3.3 Leadership for collaboration and partnership
Collaboration is not easy and is not just about seeking out a ‘win-win’ for everyone. Where public matters are concerned, outcomes and priorities, and even how problems are tackled, may vary across different parts of the public (e.g. how much force, how much regulation, how much invasion of privacy is seen as acceptable?). Depending on how the problem is framed, more or less of the burden of solving the problem will be laid on different shoulders.
Barbara Gray (1989) described collaboration as the process through which two or more actors engage in a constructive management of differences in order to define common problems and develop joint solutions based on provisional agreements that may co-exist with disagreement and dissent. This definition allows for the existence and sometimes the constructive role of conflict in trying to tackle problems. It means a leader needs to be politically astute in order to understand those differences and to be able to craft ways of seeing and dealing with problems.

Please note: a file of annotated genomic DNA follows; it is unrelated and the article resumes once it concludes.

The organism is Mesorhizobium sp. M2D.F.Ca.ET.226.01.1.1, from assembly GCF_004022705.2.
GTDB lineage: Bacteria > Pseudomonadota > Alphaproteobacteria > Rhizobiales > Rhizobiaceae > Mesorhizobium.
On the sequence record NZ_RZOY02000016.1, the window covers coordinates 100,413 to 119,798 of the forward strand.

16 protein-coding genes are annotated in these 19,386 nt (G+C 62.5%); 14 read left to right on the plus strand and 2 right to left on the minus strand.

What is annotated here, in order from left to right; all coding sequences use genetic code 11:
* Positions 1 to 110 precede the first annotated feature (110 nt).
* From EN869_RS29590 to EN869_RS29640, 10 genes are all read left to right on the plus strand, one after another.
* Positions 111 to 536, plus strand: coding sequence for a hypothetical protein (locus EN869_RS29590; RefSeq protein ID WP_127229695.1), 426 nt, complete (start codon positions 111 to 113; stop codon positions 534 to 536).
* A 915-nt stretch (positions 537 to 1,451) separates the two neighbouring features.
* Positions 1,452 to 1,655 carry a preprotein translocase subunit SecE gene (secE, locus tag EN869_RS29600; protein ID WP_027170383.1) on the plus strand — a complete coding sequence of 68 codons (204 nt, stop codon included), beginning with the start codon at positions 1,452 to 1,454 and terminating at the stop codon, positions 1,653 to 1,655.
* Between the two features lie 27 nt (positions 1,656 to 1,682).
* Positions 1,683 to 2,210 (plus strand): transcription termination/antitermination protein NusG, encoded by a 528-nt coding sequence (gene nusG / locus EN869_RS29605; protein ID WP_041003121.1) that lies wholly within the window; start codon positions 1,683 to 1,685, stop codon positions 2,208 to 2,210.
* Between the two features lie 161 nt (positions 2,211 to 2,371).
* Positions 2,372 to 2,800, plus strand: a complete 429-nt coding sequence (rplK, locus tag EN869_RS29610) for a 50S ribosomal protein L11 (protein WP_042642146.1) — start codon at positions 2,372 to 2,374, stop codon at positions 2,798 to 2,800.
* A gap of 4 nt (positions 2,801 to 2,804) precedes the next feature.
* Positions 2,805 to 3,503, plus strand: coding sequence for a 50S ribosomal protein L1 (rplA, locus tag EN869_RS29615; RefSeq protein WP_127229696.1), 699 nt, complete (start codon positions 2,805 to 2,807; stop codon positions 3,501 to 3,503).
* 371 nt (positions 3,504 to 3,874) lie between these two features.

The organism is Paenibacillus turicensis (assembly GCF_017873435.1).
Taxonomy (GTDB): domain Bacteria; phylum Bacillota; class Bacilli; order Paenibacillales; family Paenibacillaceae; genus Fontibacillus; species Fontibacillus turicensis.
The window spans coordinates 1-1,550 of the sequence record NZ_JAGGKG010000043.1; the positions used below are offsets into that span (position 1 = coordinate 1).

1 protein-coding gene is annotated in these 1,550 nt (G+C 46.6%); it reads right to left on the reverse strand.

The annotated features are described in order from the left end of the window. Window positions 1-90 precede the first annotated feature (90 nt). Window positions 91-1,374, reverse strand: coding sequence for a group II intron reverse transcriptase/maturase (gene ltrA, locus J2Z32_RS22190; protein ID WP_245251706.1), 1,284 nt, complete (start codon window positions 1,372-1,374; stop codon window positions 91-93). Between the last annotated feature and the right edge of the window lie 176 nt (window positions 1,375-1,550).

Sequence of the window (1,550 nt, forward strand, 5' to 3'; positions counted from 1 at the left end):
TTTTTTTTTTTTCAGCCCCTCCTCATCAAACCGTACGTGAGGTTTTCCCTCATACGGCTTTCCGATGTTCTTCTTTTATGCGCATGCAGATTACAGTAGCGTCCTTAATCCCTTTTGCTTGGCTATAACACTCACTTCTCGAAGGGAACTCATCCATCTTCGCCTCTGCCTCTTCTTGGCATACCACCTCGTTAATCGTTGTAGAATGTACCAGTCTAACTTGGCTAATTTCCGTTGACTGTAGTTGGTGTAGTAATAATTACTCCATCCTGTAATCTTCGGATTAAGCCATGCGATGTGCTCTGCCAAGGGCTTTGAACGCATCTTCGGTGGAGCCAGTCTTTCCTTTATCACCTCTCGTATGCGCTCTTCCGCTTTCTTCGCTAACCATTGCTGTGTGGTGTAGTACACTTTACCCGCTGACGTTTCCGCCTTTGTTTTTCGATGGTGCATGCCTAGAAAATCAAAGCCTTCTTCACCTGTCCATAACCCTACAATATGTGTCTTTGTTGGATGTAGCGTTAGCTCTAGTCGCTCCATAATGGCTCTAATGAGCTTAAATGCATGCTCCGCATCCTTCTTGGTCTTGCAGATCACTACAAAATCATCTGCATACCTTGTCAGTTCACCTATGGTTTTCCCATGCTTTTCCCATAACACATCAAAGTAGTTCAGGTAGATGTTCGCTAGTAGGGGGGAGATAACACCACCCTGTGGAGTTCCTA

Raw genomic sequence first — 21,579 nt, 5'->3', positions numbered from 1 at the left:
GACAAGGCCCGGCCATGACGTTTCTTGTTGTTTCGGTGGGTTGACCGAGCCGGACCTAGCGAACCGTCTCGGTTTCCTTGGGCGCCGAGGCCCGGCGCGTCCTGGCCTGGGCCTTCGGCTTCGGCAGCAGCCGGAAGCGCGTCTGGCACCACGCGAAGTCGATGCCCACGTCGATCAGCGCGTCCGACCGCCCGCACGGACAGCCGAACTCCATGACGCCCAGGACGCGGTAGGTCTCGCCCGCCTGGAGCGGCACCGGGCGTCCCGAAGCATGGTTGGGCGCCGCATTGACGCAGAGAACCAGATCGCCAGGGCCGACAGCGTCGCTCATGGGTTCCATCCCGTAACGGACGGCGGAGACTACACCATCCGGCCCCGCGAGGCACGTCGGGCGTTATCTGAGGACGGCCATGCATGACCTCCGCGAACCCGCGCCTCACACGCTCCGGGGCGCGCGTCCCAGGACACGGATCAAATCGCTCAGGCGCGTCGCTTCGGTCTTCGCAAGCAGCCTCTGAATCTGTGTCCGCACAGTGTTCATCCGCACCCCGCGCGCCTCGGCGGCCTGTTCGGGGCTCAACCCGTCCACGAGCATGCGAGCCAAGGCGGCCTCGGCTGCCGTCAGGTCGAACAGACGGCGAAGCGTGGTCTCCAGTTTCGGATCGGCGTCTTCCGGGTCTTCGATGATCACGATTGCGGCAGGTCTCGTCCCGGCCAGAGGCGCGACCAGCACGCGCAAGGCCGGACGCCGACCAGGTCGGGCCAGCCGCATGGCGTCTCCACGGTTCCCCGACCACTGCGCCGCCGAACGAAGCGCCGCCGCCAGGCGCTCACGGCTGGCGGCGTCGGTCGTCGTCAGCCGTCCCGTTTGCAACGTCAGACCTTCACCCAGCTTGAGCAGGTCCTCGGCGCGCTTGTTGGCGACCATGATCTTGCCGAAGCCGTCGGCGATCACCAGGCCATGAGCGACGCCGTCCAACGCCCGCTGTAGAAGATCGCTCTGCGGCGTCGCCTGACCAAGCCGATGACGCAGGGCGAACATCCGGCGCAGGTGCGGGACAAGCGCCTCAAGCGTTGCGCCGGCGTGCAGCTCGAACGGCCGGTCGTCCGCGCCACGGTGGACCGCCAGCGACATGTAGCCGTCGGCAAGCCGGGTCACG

In his book Understanding Public Leadership, Paul ’t Hart (2014) argues that this puts the leader less in a position of authority over others (vertical line management, for example) and more having to exercise horizontal leadership, operating through influence, persuasion and negotiation, and working to convene the appropriate groups to address the problem. This is a very different form of leadership where leadership may have to be exercised in situations where no-one is wholly in charge, and where interdependent action from the private, public and voluntary sectors may be needed.
We conclude our study of public leadership by returning to the theme of public value, and how it may be created or enhanced through collaboration between different areas of the public services. At various points in this course, our panel of police leaders have made reference to this, but here they emphasise how vital collaboration is for effective public leadership that delivers public value.